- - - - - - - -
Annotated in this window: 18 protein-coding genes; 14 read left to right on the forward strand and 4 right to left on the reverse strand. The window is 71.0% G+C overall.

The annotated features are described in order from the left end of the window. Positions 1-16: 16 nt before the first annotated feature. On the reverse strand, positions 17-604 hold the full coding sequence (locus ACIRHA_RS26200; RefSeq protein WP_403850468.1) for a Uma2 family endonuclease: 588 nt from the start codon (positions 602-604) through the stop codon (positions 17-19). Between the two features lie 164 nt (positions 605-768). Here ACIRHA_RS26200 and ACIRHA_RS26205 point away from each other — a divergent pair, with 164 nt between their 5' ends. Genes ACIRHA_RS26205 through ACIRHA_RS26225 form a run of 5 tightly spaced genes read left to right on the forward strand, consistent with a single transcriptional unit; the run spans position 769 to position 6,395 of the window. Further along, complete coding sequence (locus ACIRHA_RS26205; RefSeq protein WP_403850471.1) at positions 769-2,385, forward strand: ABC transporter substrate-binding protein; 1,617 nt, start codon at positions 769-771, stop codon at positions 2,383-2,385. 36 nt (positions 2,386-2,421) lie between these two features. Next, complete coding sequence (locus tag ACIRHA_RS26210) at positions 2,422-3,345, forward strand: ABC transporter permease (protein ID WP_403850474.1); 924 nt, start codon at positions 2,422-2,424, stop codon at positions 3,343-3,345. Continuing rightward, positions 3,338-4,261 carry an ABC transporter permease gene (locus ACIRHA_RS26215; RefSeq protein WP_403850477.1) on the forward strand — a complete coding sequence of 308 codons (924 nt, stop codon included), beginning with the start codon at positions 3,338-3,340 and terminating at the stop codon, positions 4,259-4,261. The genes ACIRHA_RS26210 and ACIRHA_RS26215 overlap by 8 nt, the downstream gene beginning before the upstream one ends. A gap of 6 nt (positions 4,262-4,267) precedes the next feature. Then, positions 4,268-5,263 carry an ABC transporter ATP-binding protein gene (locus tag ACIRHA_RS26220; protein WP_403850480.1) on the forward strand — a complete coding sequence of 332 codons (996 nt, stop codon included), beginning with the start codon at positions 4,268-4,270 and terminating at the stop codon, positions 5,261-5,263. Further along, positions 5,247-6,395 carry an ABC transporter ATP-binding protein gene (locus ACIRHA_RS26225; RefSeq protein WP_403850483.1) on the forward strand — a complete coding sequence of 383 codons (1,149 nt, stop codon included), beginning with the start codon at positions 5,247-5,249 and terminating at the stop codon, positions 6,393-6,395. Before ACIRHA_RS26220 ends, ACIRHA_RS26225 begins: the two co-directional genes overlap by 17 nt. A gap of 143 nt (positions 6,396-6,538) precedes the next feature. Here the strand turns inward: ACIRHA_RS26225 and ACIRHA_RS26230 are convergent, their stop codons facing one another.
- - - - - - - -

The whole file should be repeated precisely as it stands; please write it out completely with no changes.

Annotated in this window: 18 protein-coding genes; 14 read left to right on the forward strand and 4 right to left on the reverse strand. The window is 71.0% G+C overall.

The annotated features are described in order from the left end of the window. Positions 1-16: 16 nt before the first annotated feature. On the reverse strand, positions 17-604 hold the full coding sequence (locus ACIRHA_RS26200; RefSeq protein WP_403850468.1) for a Uma2 family endonuclease: 588 nt from the start codon (positions 602-604) through the stop codon (positions 17-19). Between the two features lie 164 nt (positions 605-768). Here ACIRHA_RS26200 and ACIRHA_RS26205 point away from each other — a divergent pair, with 164 nt between their 5' ends. Genes ACIRHA_RS26205 through ACIRHA_RS26225 form a run of 5 tightly spaced genes read left to right on the forward strand, consistent with a single transcriptional unit; the run spans position 769 to position 6,395 of the window. Further along, complete coding sequence (locus ACIRHA_RS26205; RefSeq protein WP_403850471.1) at positions 769-2,385, forward strand: ABC transporter substrate-binding protein; 1,617 nt, start codon at positions 769-771, stop codon at positions 2,383-2,385. 36 nt (positions 2,386-2,421) lie between these two features. Next, complete coding sequence (locus tag ACIRHA_RS26210) at positions 2,422-3,345, forward strand: ABC transporter permease (protein ID WP_403850474.1); 924 nt, start codon at positions 2,422-2,424, stop codon at positions 3,343-3,345. Continuing rightward, positions 3,338-4,261 carry an ABC transporter permease gene (locus ACIRHA_RS26215; RefSeq protein WP_403850477.1) on the forward strand — a complete coding sequence of 308 codons (924 nt, stop codon included), beginning with the start codon at positions 3,338-3,340 and terminating at the stop codon, positions 4,259-4,261. The genes ACIRHA_RS26210 and ACIRHA_RS26215 overlap by 8 nt, the downstream gene beginning before the upstream one ends. A gap of 6 nt (positions 4,262-4,267) precedes the next feature. Then, positions 4,268-5,263 carry an ABC transporter ATP-binding protein gene (locus tag ACIRHA_RS26220; protein WP_403850480.1) on the forward strand — a complete coding sequence of 332 codons (996 nt, stop codon included), beginning with the start codon at positions 4,268-4,270 and terminating at the stop codon, positions 5,261-5,263. Further along, positions 5,247-6,395 carry an ABC transporter ATP-binding protein gene (locus ACIRHA_RS26225; RefSeq protein WP_403850483.1) on the forward strand — a complete coding sequence of 383 codons (1,149 nt, stop codon included), beginning with the start codon at positions 5,247-5,249 and terminating at the stop codon, positions 6,393-6,395. Before ACIRHA_RS26220 ends, ACIRHA_RS26225 begins: the two co-directional genes overlap by 17 nt. A gap of 143 nt (positions 6,396-6,538) precedes the next feature. Here the strand turns inward: ACIRHA_RS26225 and ACIRHA_RS26230 are convergent, their stop codons facing one another.